We've all heard about robots taking over the working world. This was wishful thinking until recently, Sure, there had been incremental reductions in the workforce over the years as machines took over, but this was generally in basic tasks relating to the assembly line.
Nowadays the robots are smarter, and this is not good for the workers. With Chinese labour costs skyrocketing, manufacturers there, especially those based in Taiwan, are increasingly looking to AI to cheapen their production. According to the SCMP, thirty-five Taiwanese companies, including Apple’s supplier Foxconn, spent a total of 4 billion yuan (US$610m)) on artificial intelligence last year.
This investment has allowed companies to start the significant shrinkage of their Chinese workforce.
In Kunshan, Jiangsu Province (near Shanghai), a Foxconn factory has reduced its employee strength from 110,000 to 50,000, thanks to the introduction of robots. It is reported that 600 other companies have similar plans, which must strike fear into the hearts of not only the 2.5m workers there, but also a government obsessed with law and order.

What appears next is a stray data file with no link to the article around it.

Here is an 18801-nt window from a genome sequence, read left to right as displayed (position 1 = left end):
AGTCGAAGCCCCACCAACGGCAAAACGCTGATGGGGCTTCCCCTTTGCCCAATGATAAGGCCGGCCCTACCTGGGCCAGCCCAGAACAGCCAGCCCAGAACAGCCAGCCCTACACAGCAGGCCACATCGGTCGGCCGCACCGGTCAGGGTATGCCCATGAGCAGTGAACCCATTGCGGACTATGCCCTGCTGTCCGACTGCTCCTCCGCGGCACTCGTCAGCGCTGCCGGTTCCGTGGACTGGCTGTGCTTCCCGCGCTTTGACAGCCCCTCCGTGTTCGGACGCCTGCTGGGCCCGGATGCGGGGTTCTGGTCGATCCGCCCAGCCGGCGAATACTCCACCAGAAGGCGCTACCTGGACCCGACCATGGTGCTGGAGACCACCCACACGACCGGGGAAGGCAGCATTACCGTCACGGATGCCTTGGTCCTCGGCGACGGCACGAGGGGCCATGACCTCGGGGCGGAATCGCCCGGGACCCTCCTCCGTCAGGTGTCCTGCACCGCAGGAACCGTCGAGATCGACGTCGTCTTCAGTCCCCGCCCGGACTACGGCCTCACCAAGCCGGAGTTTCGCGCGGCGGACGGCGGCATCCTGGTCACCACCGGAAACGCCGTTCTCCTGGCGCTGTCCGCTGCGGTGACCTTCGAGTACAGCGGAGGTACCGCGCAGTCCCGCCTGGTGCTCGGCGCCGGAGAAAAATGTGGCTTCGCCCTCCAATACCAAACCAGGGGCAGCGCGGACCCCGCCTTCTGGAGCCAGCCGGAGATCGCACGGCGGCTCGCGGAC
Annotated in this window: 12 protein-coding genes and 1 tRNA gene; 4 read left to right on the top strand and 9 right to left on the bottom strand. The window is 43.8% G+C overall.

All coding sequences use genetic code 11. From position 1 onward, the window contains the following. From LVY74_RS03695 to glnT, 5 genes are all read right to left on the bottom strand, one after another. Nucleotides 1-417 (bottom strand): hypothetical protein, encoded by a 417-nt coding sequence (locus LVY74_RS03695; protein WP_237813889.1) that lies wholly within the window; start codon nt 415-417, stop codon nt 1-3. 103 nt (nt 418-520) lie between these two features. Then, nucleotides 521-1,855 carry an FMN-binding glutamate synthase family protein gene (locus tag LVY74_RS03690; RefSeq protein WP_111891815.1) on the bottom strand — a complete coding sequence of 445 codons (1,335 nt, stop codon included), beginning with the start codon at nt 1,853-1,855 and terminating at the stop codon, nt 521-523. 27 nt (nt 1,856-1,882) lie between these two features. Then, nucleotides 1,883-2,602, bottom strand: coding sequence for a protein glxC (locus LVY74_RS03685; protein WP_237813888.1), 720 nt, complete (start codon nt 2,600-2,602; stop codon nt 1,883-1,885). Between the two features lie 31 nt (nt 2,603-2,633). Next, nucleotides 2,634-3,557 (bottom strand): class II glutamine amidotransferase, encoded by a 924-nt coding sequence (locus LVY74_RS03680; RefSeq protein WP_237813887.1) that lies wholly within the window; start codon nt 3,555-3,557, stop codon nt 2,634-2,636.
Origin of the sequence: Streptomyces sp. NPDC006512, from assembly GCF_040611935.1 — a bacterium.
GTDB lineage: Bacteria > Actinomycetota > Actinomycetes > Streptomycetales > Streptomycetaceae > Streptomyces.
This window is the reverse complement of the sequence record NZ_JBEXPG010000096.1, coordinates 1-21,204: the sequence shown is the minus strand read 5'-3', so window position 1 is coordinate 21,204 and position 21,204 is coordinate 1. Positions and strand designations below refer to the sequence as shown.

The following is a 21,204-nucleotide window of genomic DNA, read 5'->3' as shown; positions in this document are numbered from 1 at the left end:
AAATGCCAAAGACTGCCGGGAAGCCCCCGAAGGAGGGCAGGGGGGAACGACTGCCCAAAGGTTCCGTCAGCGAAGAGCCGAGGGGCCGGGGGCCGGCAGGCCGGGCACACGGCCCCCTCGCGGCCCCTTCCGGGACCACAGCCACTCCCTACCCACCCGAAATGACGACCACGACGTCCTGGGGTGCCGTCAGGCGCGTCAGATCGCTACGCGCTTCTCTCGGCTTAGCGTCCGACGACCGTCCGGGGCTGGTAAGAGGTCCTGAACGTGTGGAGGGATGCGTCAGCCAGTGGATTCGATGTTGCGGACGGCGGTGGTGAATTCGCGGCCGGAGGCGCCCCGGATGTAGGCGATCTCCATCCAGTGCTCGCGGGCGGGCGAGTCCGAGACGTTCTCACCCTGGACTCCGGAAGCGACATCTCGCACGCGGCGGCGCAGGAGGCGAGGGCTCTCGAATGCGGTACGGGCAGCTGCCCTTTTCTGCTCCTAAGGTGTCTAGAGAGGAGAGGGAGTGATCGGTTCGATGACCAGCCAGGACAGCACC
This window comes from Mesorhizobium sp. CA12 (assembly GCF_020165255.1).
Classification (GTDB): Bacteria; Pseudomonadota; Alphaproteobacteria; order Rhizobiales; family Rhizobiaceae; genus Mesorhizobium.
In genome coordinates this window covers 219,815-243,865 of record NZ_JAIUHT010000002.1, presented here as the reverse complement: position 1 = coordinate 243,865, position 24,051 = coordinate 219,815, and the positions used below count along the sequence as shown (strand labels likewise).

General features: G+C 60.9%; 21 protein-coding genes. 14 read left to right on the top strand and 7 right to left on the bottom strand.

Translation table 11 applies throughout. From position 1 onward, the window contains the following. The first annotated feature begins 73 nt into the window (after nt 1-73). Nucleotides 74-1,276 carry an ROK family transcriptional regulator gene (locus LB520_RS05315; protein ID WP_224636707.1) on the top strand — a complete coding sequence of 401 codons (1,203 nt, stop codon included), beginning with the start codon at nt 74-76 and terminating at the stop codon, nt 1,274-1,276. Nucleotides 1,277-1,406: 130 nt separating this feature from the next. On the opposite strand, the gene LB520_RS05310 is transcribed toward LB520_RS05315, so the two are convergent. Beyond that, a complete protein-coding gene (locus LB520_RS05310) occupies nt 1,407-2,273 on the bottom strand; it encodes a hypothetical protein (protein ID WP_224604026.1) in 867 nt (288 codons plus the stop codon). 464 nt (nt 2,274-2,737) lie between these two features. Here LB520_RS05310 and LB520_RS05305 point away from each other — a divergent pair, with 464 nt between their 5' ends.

Artificial Intelligence is finally beginning to come of age - note the historic Go match between Lee Sedol, one of the world’s best players, and AlphaGo, an artificially intelligent computing system built by Google - and is starting to make waves both in the public consciousness and the world of business. Google, thanks in part to their purchase of UK AI company DeepMind, is a clear leader here, and is already using AI in its search.
And it is AI that is driving the push toward digital outsourcing - i.e. having your job done by a computer.
The Susskind and Susskind book 'The Future of the Professions: How Technology Will Transform the Work of Human Experts' has stimulated a great deal of discussion about digital outsourcing in the professional world.
Whilst many professions will see drastic cuts, the sheer numbers involved with the wholesale replacement of the manufacturing workforce have much more likelihood in leading to social unrest, and not just in China. AI-powered self-driving cars, for example, could lead to the loss of millions of driving jobs in the US alone; considering that 'truck driver' is reported to be the most common job in the majority of American states, losing this economic role to machines could be catastrophic.
AI will have a positive impact on many parts of the world, both social and business. But it will create chaos in the job market as people struggle to adapt.
It is time for governments to start waking up to the impact that AI is going to make on society. And they haven't got long: the machines are already knocking on the gate.